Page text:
The same can be said for brands like Nutrilite, which sources some of its supplement ingredients from farm-raised vegetables, fruits and herbs. The team behind Nutrilite offers their customers peace of mind by keeping careful records for each ingredient used to make their supplements so customers know their Nutrilite supplements are as pure, safe and effective as possible. This kind of transparency builds loyalty and confidence behind a brand that can be trusted.
Traceability is a plus for the environment
Transparency is also a plus for the environment by putting an extra layer of accountability in place, ensuring company practices are not abusing limited or protected resources. Consumers who care about this kind of environmental traceability now have the ability to check and see that a product is produced in a way that matches their comfort level. For example, if they are concerned about how a particular food is grown in a certain part of the world, they can use traceability to only purchase items that are shown to be grown using environmentally sustainable practices. Or if they are concerned about the problem of overfishing in a specific area, this accountability allows them to make sure they are purchasing products that don’t contribute to valuable resources being depleted.
Traceability improves food safety by holding companies accountable
All the steps involved in traceability have gone a long way to improve food safety by holding up a magnifying glass when it comes to how ingredients are grown, processed and distributed. Tracking each step gives consumers confidence that producers are being accountable for the accuracy of what they are selling and their product marketing claims. For example, if someone wants to buy 100 percent Italian-grown olive oil, they can look to the label for assurances they are getting a single-country product. This level of transparency also has taken food safety to a higher level as each step in a food item’s supply chain is tracked. That way, if there is a food safety problem with a specific batch, it can be removed from the supply chain before it reaches consumers, or consumers can be alerted with specific product information in the case of a voluntary or involuntary recall.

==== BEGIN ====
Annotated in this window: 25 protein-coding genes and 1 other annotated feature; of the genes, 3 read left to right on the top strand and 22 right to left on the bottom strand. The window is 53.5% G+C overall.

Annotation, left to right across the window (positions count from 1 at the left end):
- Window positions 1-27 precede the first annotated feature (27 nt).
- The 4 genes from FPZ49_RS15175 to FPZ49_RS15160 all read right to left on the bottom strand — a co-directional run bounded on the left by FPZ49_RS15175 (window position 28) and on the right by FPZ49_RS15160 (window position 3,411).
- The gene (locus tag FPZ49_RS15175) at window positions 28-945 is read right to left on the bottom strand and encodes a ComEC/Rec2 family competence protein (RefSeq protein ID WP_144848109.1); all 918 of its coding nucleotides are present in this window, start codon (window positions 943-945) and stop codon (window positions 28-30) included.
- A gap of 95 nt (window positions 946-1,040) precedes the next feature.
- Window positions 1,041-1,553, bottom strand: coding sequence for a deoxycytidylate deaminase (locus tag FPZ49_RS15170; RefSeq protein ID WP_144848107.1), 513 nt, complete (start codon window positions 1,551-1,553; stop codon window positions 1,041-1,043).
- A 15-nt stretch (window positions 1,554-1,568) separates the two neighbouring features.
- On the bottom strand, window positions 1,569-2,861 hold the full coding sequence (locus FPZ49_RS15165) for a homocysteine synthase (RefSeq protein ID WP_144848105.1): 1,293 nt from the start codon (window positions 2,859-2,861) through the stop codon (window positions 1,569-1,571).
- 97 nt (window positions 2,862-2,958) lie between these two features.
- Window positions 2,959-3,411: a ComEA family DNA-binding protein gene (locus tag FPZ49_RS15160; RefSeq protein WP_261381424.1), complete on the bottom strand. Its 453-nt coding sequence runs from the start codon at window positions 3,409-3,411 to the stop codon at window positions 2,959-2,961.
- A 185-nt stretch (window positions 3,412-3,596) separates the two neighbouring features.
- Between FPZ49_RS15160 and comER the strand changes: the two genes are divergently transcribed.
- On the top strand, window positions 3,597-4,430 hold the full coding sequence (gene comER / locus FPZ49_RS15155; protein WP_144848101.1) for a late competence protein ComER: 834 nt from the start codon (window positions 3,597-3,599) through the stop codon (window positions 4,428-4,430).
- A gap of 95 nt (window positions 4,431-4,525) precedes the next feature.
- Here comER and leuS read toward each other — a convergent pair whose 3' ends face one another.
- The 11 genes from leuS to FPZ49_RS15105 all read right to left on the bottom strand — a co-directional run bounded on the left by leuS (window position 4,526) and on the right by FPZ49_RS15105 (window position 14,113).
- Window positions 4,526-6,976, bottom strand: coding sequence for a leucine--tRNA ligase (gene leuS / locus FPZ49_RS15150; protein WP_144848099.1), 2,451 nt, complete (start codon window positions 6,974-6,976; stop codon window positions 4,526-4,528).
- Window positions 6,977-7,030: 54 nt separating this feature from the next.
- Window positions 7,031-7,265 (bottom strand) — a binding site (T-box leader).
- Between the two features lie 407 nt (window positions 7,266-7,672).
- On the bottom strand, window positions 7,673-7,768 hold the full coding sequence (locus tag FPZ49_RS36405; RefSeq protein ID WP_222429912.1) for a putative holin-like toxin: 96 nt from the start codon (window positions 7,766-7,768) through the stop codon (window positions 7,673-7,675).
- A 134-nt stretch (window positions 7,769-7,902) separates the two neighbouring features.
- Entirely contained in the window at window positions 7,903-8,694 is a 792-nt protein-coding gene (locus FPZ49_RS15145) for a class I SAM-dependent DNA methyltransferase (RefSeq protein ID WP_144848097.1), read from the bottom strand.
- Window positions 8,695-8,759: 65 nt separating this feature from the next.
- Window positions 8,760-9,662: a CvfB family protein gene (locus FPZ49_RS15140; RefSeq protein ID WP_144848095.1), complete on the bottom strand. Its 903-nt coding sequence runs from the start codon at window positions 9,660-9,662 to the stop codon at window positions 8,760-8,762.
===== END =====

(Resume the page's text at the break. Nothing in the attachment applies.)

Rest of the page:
Traceability improves ethical business practices
As consumers, we’d all like to believe the companies producing the ingredients and products we buy are not cutting corners or engaging in unethical business practices. But it is traceability that shines a light, making these transgressions more difficult for companies to hide. In an age where issues like unregulated labor and exploitation of children have come to the forefront for consumers, being able to track where a product is made and how it is produced goes a long way toward keeping companies honest and giving consumers the information they are looking for.
By taking advantage of all the details traceability offers, consumers can be confident that companies are being held accountable and providing information shoppers need to buy wisely for a more sustainable planet.
* Nutrilite™ products and ingredients are not organic.